Lipidomics Study Reveals Possible Associations Between Staphylococcus Aureus Virulence And Metabolism Of Host Lipids
Have you ever wondered if bacteria that infect us actively modify lipids found in the membrane that surround our cells, and if that actually determines the outcome of infections? More so, if this is actually a determinant of where in the body specific bacteria are able to colonize? Our research demonstrated that this may indeed be the case.
In our recent study titled “Untargeted lipidomic analysis to broadly characterize the effects of pathogenic and non-pathogenic staphylococci on mammalian lipids” published in the Public Library of Science (PLOS ONE), we applied high-resolution mass spectrometry and found that these bacteria not only hydrolyze and breakdown lipids for yet undetermined reasons but also have a preference for specific lipids abundant in human cells.
There are indications of an active lipid metabolism that is at play between bacteria and our cells. It is possible that this piracy of lipids by the bacteria may be a mechanism for the bacteria to degrade host lipids while enriching its own stores to survive and adapt to select niches in our body during the process of infection. We looked at well-studied isolates of staphylococci, a gram-positive opportunistic pathogen commonly found in the nose and skin of individuals, and studied their ability to modify lipids.
Staphylococcus aureus and lipid metabolism
It has been long known that these bacteria, better known as methicillin-resistant staphylococci (MRSA), produce enzymes that mediate the breakdown of lipids leading to the production of fatty acids. While we know that these bacteria do not use fatty acids as a nutrient source, there is some indication of the usefulness of these fatty acids in the regulation virulence factor production in the bacteria. These fatty acids are recycled into the bacterial cell for the regulation of its own machinery and influences the production of other enzymes that impair the defenses of our immune system against the bacteria.
While 70 years of research on staphylococci have led to the identification of proteins that affect the immune system, the role played by lipid molecules and their partner enzymes in the process of infection have been elusive.
Improving resolution in the study of lipases
Classically, researchers have focused on the use of matrix-embedded lipid formulations to study the action of enzymes that degrade lipids. Microbiologists have typically used naturally-occurring, food-based extracts like egg yolk or chemically synthesized products that resemble lipids found in the body to study these enzymes. This is not ideal, as the enzymes that interact with lipids have exquisite specificity for lipid structure and stereochemistry and are not present in abundance in the mammalian cells. Thus, any information gained from using substrate analogues fall short of identifying endogenous lipid substrates for these enzymes that mediate the processes of infection and interact with other components of the cell and influence signaling inside the mammalian cell.
With the application of high-resolution mass spectrometry, we demonstrated a comprehensive identification of lipids and thereby captured the diverse interactions of extracellular enzymes produced by pathogenic staphylococci on the host lipidome. In doing so, we demonstrated that lipid-modifying enzymes produced by select classes of pathogenic staphylococci not only degrade the lipids as seen in classical studies but also use these lipids such as phosphocholine (PC), a lipid-rich in egg yolk and mammalian cell membranes, as a sink for removing undesirable and toxic fatty acids detrimental to their growth. Moreover, we found that this ability to modify lipids is absent in non-pathogenic and commensal strains of staphylococci such as S. epidermidis, found on human skin, and S. carnosus, used for sausage production.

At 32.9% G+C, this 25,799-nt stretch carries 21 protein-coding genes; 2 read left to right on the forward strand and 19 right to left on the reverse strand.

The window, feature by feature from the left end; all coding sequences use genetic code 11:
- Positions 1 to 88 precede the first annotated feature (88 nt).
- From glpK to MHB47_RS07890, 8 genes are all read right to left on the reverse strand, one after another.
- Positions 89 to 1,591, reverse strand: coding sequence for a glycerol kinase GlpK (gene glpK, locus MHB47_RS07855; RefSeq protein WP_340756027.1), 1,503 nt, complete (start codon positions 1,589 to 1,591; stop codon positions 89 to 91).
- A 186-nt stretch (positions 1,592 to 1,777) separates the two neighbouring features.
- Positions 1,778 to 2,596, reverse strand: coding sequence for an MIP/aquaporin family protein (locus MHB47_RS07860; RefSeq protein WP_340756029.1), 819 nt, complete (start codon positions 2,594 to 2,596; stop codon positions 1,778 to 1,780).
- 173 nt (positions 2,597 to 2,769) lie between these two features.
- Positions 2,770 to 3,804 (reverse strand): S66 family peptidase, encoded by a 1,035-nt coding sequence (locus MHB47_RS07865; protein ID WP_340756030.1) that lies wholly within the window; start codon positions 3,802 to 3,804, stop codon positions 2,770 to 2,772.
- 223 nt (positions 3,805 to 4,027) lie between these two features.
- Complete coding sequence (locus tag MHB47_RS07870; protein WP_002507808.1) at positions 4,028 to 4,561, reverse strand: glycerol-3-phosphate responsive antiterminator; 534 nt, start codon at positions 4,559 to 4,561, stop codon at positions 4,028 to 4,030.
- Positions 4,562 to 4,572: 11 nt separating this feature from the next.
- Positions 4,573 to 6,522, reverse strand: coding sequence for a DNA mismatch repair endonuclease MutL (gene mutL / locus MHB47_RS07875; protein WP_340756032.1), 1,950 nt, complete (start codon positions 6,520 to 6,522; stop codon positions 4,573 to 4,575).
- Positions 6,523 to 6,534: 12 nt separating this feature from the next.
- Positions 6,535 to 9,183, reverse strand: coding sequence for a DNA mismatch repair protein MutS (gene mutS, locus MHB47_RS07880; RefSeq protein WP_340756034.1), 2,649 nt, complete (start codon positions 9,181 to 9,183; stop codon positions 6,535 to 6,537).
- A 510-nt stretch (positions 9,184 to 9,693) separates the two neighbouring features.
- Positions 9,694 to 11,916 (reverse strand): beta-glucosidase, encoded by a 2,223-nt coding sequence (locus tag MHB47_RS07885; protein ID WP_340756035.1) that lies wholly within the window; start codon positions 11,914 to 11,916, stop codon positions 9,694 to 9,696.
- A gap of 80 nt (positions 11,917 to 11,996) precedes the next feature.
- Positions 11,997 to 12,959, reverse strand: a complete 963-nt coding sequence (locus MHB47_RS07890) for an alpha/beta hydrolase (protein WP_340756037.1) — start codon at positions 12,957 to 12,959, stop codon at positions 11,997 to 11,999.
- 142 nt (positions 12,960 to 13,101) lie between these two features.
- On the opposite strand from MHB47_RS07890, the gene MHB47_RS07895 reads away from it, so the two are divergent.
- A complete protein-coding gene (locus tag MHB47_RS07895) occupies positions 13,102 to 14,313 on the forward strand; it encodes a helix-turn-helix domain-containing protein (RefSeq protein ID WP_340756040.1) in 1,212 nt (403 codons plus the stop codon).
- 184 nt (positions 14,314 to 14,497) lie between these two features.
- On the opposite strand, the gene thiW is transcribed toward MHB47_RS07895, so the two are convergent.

Understanding infections better
Most of the research in the field of infections and infectious diseases focus on the mechanism by which proteins produced by the bacteria or the host contribute to infection processes. The part missing and not appreciated so far due to the technical limitations is the interaction of these bacteria with the immediate lipid environment at the site they infect and its role in the resulting infection.
Based on our work and some other work by other researchers, we believe the ability to modify lipids available at the site of infection to provide a survival advantage to infecting bacteria. While more work is required to draw out the causality of the observed correlations, there appears to be a greater lipid metabolism in the more virulent strains of staphylococci isolates being detected in the community in the past decade as compared to other historical isolates of staphylococci.
New avenues for research
With the availability of new technologies that employ mass spectrometry-based methods to analyze lipids based on molecular mass and characteristic fragmentation patterns, we believe our work could provide the basis for future studies in this field. Understanding the role of lipid modifying enzymes and the role they play in the interactions with the human host lipidome is important in developing new strategies for managing infections that are becoming ever-more antibiotic resistant.
These findings are described in the article entitled Untargeted lipidomic analysis to broadly characterize the effects of pathogenic and non-pathogenic staphylococci on mammalian lipids, recently published in the journal PLOS One. This work was conducted by Naren Gajenthra Kumar, Daniel Contaifer Jr, Kimberly K. Jefferson, and Dayanjan S. Wijesinghe from the Virginia Commonwealth University, Paul RS Baker from SCIEX, and Kim Ekroos from Lipidomics Consulting Ltd.